The first embodiment has better sensitivity than this embodiment, i.e. it is less sensitive to noise, but this embodiment has a higher data rate.

Those of ordinary skill in the art will recognize that the present invention has been described in terms of exemplary embodiments based upon use of an ideal rectangular pulse. However, the invention should not be so limited, since the present invention could be implemented using other pulse shapes. Similarly, the present invention may be implemented using general-purpose computers, microprocessor based computers, digital signal processors, microcontrollers, dedicated processors, custom circuits, ASICS and/or dedicated hard-wired logic.

Many other variations will also be evident to those of ordinary skill in the art. The embodiment disclosed can be embodied in a DSSS receiver for a location system, for instance, but it is understood that the method and apparatus of the present invention is equally applicable to all other systems using DSSS techniques.

While the invention has been described in conjunction with specific embodiments, it is evident that many alternatives, modifications, permutations and variations will become apparent to those of ordinary skill in the art in light of the foregoing description. Accordingly, it is intended that the present invention embrace all such alternatives, modifications and variations as fall within the scope of the appended claims.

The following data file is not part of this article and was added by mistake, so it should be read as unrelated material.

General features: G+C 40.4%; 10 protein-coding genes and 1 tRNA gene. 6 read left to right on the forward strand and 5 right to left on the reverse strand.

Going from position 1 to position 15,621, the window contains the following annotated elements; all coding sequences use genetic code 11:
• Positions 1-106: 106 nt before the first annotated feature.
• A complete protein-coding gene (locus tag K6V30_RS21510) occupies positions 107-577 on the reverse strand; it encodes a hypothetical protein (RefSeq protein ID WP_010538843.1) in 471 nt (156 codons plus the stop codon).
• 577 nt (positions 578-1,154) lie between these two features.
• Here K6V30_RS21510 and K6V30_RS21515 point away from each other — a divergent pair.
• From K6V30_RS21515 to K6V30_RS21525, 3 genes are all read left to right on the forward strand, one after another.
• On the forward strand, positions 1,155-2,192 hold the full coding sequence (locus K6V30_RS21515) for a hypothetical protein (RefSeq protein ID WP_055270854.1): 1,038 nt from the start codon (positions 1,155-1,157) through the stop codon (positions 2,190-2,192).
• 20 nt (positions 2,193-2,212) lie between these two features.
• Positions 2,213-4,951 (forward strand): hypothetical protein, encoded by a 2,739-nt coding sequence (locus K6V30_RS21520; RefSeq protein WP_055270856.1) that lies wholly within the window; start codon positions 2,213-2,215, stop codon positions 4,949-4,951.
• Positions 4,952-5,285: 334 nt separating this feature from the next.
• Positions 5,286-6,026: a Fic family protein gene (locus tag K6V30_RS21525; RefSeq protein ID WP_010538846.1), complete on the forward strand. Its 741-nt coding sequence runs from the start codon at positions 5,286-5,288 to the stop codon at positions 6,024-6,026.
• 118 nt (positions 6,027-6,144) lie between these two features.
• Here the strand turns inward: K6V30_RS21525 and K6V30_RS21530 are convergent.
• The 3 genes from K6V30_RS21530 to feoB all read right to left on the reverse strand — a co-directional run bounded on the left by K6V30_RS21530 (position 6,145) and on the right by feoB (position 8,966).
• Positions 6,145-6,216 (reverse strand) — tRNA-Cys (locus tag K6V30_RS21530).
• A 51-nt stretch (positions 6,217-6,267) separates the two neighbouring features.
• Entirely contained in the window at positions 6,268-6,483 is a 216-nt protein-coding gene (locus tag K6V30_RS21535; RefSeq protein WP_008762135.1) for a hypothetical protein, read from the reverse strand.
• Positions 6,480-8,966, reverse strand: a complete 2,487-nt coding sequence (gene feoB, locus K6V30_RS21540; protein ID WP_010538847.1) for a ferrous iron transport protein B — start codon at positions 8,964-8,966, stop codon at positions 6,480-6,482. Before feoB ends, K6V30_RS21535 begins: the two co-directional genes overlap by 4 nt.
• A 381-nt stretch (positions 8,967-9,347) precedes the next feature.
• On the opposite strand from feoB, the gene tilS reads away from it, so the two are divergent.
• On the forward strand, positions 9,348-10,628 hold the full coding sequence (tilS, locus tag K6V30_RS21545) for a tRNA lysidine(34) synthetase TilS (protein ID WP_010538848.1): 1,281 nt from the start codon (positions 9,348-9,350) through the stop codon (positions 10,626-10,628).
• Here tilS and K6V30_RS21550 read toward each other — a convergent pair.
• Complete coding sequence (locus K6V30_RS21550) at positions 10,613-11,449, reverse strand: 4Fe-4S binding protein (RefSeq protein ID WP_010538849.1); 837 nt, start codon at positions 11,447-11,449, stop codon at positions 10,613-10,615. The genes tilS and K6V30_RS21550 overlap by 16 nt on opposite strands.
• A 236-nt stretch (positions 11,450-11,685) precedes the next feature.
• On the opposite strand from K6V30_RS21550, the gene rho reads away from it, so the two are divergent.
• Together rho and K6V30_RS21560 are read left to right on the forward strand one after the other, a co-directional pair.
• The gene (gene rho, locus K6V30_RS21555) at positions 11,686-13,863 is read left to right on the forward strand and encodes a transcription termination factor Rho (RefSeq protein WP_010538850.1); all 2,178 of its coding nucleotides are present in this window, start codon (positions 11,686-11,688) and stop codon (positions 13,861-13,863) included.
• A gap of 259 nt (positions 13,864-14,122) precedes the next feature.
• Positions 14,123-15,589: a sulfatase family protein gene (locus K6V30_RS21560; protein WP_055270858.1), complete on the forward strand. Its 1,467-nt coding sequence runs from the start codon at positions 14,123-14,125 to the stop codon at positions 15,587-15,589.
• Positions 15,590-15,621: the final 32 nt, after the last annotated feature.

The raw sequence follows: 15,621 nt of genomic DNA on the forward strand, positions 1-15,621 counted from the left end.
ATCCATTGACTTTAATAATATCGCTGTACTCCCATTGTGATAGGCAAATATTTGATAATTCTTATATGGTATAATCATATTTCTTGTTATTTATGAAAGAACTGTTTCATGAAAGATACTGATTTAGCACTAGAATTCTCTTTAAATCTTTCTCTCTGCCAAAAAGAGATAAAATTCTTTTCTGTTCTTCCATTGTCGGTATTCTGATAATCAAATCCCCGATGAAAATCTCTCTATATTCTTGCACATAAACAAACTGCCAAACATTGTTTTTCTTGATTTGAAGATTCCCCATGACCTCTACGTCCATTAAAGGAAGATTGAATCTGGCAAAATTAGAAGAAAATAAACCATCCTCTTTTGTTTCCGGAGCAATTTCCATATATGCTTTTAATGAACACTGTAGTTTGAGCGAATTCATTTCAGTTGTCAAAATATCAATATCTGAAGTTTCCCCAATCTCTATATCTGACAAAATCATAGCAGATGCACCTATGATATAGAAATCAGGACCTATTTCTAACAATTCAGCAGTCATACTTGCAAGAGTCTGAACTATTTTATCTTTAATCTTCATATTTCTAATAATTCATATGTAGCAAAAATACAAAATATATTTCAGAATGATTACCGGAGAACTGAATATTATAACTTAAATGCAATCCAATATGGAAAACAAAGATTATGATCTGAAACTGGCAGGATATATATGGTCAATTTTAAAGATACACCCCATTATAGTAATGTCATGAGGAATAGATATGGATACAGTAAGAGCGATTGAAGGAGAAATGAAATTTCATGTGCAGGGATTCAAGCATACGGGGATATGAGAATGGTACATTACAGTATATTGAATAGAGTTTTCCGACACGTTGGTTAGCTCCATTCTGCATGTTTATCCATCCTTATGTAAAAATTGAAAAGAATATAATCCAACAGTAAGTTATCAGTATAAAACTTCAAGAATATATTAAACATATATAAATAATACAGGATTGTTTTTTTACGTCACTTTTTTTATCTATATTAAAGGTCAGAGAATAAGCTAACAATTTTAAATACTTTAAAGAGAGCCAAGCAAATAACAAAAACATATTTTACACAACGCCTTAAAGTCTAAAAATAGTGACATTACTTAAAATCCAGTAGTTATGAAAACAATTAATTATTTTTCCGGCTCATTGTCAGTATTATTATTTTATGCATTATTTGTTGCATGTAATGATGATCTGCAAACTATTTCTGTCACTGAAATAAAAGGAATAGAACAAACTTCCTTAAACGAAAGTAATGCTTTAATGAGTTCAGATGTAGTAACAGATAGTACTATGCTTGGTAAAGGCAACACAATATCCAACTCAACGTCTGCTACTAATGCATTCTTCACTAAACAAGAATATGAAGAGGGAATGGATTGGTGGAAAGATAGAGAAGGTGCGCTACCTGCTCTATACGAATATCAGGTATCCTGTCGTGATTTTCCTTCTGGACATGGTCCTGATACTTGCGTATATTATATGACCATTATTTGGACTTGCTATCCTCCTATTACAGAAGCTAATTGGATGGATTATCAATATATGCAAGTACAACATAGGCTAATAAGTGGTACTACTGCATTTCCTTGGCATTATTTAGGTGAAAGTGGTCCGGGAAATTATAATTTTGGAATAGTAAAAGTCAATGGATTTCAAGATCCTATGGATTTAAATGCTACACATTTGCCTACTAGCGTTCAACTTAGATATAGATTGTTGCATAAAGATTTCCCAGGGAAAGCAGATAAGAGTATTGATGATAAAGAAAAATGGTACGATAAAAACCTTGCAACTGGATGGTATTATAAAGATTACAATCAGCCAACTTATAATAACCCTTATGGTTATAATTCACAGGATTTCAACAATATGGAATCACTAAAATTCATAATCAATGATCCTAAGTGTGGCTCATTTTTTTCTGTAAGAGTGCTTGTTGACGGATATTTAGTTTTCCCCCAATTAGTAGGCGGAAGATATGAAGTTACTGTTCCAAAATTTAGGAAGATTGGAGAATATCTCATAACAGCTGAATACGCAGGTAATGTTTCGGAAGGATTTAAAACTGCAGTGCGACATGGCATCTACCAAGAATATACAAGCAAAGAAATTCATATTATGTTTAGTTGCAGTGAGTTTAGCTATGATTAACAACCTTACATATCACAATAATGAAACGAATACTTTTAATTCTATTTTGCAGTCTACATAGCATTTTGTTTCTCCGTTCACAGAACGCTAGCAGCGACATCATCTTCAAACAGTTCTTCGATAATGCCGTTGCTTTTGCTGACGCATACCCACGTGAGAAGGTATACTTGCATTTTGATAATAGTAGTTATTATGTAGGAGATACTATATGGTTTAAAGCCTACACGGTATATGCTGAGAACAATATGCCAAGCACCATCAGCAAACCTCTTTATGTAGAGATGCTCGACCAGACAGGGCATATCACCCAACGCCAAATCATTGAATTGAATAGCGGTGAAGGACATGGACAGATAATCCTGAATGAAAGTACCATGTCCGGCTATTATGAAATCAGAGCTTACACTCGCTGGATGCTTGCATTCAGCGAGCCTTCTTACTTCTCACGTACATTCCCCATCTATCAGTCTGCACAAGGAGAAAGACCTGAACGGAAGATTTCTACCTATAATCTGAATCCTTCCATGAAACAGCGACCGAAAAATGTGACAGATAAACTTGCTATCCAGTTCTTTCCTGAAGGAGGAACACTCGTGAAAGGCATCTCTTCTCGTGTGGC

Patent Citations
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Classifications
U.S. Classification375/140, 375/145, 370/514, 375/E01.019, 375/146
International ClassificationH04B1/707, H04L27/30
Cooperative ClassificationH04B1/70718
European ClassificationH04B1/707E
Legal Events
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Mar 4, 2014FPExpired due to failure to pay maintenance fee
Effective date: 20140110
Jan 10, 2014LAPSLapse for failure to pay maintenance fees
Aug 23, 2013REMIMaintenance fee reminder mailed
Jun 22, 2009FPAYFee payment
Year of fee payment: 4